President Obama is Going to Jail: A Presidential First!

It’s time to Break It Down!

The United States of America is good at lots of things. In fact, our country is so outstanding at so many things, a number of politicos routinely boast that we are an “exceptional nation.” On occasion, it’s necessary and appropriate to frame a particular concept in its proper context. While there is a tendency to think of “Exceptionalism” as a desirable construct, a state to be admired and aspired to, that is not necessarily the case.

An example of one such counterintuitive instance is the incarceration rate. Long a point of contention for ethicists and other people of good will who care about the fair and equitable treatment of human beings all over the planet, the issue is drawing special attention this week in the United States. President Obama commuted the sentences of 46 nonviolent offenders earlier this week, and is set to go to prison tomorrow.

Oh wait, you thought… OK, he’s not really “going” to prison, he’s going to visit a prison. Sorry GOP partisans.

Yes, for the first time in the history of the world, a sitting President of Exceptional America, the shining light on the hill, will visit a Federal Prison. On tomorrow, President Obama is scheduled to visit El Reno Federal Correctional Institution in El Reno, Oklahoma.

The facility is a medium-security United States federal prison for male inmates. It is operated by the Federal Bureau of Prisons, a division of the United States Department of Justice, and currently holds 1,000 inmates, 265 of whom are in prison camp.

Perhaps the most notable inmate currently residing at the facility is Kwame Kilpatrick, Register Number 44678-039, former Mayor of Detroit, (2002-2008). He was convicted of racketeering conspiracy and other charges in 2013 for using his office to commit extortion, bribery and fraud. Mr. Kilpatrick is serving a 28-year sentence, and is scheduled for release in 2037.

Two days ago the White House announced that President Obama had commuted the sentences of several dozen offenders, most convicted for nonviolent drug offenses. Officials say this move illustrates the President’s commitment to criminal justice reform. In a video posted to the White House’s Facebook page, President Obama said:

“These men and women were not hardened criminals. Their punishments didn’t fit the crime.”

Interestingly, while the President’s move commuted a number of sentences, he did not grant any Pardons. On many occasion, Mr. Obama has eloquently addressed notions of grace and redemption. However, he has been MIA (Missing In Action) when it comes to the issue of Pardons. His paucity in that area is so severe; one has to go all the way back to President James Garfield to find a President who granted fewer Pardons than the 64 that President Obama has. This is even more noteworthy when you consider President Garfield died from an assassin’s bullet in 1881, just over six months after he had been sworn in. President Obama, of course, has been in office over six years.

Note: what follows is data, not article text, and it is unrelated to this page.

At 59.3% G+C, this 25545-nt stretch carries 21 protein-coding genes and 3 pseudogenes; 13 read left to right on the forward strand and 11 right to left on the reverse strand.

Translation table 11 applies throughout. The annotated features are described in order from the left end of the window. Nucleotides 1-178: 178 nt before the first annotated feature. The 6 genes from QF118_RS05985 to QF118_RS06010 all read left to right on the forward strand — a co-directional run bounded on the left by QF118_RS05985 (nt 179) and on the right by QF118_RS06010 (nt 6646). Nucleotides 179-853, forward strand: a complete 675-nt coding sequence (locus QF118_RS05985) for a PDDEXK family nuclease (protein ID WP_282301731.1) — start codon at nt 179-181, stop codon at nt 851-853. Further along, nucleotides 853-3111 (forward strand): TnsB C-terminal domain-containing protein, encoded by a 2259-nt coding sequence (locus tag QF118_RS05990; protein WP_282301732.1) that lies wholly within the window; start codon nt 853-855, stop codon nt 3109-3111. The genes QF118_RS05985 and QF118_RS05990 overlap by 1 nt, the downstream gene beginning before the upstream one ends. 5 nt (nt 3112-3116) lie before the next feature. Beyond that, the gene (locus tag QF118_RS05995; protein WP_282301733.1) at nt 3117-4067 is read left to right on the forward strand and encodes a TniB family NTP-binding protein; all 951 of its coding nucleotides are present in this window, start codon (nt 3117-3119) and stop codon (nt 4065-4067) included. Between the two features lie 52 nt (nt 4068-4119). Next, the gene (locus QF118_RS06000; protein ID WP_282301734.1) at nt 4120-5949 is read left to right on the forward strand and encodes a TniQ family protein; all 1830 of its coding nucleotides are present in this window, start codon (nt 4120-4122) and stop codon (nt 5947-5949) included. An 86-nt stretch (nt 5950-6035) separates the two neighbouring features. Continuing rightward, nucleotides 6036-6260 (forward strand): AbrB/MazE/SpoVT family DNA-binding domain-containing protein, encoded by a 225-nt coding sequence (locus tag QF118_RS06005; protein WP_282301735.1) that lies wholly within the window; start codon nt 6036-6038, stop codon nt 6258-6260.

Doug Berman, an Ohio State University law professor, who has studied Presidential Pardons, says of President Obama:

“He’s been unusually stingy – he’s a clemency Grinch.”

A number of critics, and some current and former officials say the President’s lack of activism in this area reflects his determination to avoid the type of controversies that followed President Clinton, such as the uproar that ensued when President Clinton Pardoned fugitive financier Marc Rich on his last day in office.

P.S. Ruckman, Jr., a political science professor who writes a blog, “Pardon Power,” says:

“It’s just not something he’s interested in.”

He ranks President Obama as “the seventh least merciful” President in history.

The President, in his own defense, blamed the Office of Pardons Attorney, whose Chief, Ronald Rodgers, resigned last year amid disclosures that he had misrepresented a commutation applicant’s record to the White House. A former journalist, Deborah Leff, now heads the Office. Of the situation, the President said:

“I noticed that what I was getting [from the Pardon Office] was mostly small-time crimes from very long ago.”

He vowed to be more aggressive on petitions during his remaining time in office.

It was important to note the President’s differentiation between commutations and pardons in order to view his move to push for judicial reform in a balanced light. It is refreshing that this President is moving to address a system that has treated black and brown people specifically, and the poor in general, in a way that can rightly be called ruthlessly. By the same token, it’s worth noting that three-quarters of the way through his tenure, this President, who has done many remarkable things, has been an underwhelming player in addressing some areas of judicial inequity. The good news is, there are 18 months left in this Presidency, and lots of people will be focused on the 2016 Presidential Election. That may allow the President some oxygen and space to continue to expand the areas in which he leaves an indelible and positive mark on the American landscape.